Business side: Financial advisors

CONVERSATIONS WITH BUSINESS EXPERTS

Financial Advisor, Cherry Financial Services Inc., Saskatoon, SK

(J.M.) WHAT MAKES A GOOD FINANCIAL ADVISOR?
(D.O.) A good financial advisor and planner will have three traits: education, experience, and the ability to listen. 

When it comes to farming, financial planning goes well beyond developing a financial or retirement plan and building a landscape to reach financial goals. Financial advisors need to have an understanding of taxation and legal concepts regarding the farm, as well as an understanding of business and succession planning. Strong experience in estate planning is also a terrific asset.

An advisor must be able to listen. Often, the soft questions asked in relation to farm businesses are as important as the solid specific questions. A farm, like many businesses, may have been in the family for many generations and there may be a desire to keep it that way. The advisor must be prepared to ask many non-financial questions to determine the wishes of the farming entrepreneurs.

HOW DOES A FINANCIAL ADVISOR FIT INTO A LINEUP OF FARM BUSINESS ADVISORS?
The financial advisor is often the quarterback of a farm’s lineup of business advisors that include an accountant for tax and record keeping procedures, a lawyer to provide legal advice and certain agreements (incorporation, will documents, power of attorney, etc), and a bank to provide financing. A financial advisor should bring all of these roles together and fit them into the overall financial direction that a farm business wishes to go. Often with financial planning comes an implementation plan, and the advisor has to have a checklist of when things need to get done and when hard decisions have to be made.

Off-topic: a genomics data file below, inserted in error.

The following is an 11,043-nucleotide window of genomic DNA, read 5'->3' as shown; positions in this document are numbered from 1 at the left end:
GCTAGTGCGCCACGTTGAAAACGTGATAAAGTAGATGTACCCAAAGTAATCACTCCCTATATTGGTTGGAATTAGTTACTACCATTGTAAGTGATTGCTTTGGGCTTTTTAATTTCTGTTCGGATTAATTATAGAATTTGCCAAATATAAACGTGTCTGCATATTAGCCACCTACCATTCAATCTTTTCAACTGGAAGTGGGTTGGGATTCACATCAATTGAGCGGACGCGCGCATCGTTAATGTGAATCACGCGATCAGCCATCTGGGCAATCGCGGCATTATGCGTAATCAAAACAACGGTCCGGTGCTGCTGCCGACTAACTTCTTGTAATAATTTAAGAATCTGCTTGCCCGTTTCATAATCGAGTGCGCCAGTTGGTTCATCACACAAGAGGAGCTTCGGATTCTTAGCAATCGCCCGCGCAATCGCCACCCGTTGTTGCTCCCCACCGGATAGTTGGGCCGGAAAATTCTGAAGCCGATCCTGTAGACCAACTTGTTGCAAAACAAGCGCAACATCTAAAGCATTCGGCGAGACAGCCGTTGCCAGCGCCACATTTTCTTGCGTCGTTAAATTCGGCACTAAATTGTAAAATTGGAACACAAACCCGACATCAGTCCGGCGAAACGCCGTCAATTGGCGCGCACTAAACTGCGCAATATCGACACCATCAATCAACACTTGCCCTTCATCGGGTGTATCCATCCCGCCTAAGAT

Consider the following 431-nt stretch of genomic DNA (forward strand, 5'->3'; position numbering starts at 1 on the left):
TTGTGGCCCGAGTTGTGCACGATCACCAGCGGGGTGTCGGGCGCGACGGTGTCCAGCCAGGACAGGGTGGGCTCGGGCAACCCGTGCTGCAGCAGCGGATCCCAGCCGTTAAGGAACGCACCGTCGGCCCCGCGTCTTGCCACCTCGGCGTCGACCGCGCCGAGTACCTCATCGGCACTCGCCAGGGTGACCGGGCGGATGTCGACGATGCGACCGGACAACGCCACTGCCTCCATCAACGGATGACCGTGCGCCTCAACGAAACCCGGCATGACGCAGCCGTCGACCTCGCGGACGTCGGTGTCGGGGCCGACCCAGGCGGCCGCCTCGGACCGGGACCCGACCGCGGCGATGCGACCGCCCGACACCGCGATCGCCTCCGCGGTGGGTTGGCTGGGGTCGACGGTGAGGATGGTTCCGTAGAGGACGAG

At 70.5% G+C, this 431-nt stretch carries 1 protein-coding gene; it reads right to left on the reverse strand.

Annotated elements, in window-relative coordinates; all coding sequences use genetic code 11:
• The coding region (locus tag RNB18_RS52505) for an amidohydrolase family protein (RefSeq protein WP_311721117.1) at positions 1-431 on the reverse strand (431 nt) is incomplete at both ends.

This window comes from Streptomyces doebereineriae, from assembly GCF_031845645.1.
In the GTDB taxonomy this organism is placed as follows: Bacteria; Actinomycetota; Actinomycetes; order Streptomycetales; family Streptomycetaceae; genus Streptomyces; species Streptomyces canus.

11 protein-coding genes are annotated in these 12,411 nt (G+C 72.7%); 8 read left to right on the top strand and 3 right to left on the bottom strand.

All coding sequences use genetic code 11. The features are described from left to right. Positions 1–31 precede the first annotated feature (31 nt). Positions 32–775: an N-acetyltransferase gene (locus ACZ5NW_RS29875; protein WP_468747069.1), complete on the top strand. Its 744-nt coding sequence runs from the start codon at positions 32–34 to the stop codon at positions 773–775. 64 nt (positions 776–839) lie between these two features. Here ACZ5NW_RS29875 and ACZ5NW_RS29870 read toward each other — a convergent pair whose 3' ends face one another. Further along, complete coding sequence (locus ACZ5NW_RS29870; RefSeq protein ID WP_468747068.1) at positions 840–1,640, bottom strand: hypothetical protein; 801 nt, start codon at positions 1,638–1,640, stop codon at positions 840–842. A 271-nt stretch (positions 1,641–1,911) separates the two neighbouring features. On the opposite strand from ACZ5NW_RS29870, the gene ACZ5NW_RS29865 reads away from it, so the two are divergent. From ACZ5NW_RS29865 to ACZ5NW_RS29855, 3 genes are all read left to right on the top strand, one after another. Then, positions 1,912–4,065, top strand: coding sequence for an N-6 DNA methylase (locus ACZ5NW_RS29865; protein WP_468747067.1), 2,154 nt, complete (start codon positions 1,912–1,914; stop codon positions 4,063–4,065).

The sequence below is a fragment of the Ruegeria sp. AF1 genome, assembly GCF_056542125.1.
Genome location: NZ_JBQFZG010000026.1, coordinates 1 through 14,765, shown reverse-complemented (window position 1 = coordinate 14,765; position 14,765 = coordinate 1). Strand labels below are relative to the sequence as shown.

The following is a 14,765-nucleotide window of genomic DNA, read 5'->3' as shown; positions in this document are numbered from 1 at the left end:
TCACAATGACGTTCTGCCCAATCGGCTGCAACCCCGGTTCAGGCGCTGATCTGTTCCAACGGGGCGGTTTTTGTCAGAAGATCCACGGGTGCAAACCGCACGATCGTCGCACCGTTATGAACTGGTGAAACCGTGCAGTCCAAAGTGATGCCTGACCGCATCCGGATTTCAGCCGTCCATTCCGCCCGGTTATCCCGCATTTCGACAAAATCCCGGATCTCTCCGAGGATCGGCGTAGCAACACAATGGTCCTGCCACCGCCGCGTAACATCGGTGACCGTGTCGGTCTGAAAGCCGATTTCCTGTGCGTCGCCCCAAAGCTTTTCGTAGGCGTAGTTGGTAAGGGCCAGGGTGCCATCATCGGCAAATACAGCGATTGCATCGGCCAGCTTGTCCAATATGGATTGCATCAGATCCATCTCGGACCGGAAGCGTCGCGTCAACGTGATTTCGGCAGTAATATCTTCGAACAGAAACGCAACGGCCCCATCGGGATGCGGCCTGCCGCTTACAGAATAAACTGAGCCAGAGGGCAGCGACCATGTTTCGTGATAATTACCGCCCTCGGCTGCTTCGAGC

ARE THERE ANY SPECIAL CONSIDERATIONS FOR FARM BUSINESS FINANCIAL ADVISORS
Farming is so diverse, and there are so many different variations of farming. It’s important for the advisor to have an understanding of the business and the family dynamics when it pertains to the makeup of the farm. Open lines of communication are also important. It sounds easy, but communicating with family members to determine objectives, goals, and expectations are so important. It’s important to have clear communication between not only the advisor and the farmer, but also the advisor, farmer, family, and other professional advisors involved in the farm business.

It’s also important to look for an advisor that is designated as a chartered life underwriter (CLU). A CLU should have a good understanding of estate and succession planning and tax and legal matters that relate to farm businesses. A CLU will be able to help a farmer with many of the consideration during the business lifetime and passing the farm to the next generation.

WHAT PRODUCTS AND SERVICES DO FINANCIAL ADVISORS OFFER?
Financial advisors offer an assortment of products and services. They have at their disposal the use of life insurance, disability insurance, critical illness coverage, retirement or fund accumulation products, banking solutions, and financing products.

Advisors provide the service of preparing a financial plan and strategy. The plan is usually a working document that can change over the life of a business. However, the target may not always stay in one place, but as long as there is a target, you always have something to aim and plan for.

ANY ADVICE FOR FARMERS LOOKING FOR A FINANCIAL ADVISOR?
Ask for a referral. Fellow farmers or other business advisors in the agricultural community with experience and knowledge in farm business planning are excellent resources. •